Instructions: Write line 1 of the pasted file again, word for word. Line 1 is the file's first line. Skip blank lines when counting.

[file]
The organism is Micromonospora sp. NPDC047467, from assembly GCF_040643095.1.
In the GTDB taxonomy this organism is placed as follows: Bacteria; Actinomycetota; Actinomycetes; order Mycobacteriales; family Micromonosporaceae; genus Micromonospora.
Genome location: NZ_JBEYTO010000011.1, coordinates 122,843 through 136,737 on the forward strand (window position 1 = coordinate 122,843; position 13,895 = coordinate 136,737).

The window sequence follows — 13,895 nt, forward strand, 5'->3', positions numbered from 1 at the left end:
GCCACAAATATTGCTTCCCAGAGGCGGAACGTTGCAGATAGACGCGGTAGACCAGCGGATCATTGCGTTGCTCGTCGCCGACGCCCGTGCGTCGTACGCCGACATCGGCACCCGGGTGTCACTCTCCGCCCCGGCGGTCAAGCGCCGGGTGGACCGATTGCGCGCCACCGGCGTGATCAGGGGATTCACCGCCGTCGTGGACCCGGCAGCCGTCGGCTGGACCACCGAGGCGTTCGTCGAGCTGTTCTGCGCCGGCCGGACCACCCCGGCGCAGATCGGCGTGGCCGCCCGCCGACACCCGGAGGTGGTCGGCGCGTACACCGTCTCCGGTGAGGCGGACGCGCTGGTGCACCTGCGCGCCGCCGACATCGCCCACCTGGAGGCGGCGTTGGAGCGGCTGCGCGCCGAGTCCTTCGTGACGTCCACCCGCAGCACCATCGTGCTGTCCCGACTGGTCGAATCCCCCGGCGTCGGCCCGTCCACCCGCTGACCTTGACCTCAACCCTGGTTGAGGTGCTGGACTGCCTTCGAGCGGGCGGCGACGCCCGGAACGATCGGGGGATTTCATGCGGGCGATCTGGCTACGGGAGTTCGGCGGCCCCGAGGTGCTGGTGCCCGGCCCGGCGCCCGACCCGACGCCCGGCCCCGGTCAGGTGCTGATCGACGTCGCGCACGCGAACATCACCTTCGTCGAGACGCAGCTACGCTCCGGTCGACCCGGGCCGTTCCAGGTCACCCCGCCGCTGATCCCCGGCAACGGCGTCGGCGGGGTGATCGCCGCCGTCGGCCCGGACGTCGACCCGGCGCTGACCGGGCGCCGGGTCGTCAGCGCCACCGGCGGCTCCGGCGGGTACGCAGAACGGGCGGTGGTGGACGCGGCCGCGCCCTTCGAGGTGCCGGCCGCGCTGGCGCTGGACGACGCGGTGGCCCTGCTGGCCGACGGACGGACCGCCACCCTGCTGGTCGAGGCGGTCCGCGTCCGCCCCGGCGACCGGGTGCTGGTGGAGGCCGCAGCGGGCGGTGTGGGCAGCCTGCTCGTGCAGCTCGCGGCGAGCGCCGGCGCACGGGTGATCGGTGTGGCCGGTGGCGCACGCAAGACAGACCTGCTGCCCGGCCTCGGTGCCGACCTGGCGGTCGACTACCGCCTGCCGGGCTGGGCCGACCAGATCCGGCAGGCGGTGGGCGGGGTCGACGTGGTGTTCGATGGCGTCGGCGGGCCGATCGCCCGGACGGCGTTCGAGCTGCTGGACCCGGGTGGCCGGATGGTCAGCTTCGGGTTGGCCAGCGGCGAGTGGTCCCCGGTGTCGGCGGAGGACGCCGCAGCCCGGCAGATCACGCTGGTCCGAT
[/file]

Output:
The organism is Micromonospora sp. NPDC047467, from assembly GCF_040643095.1.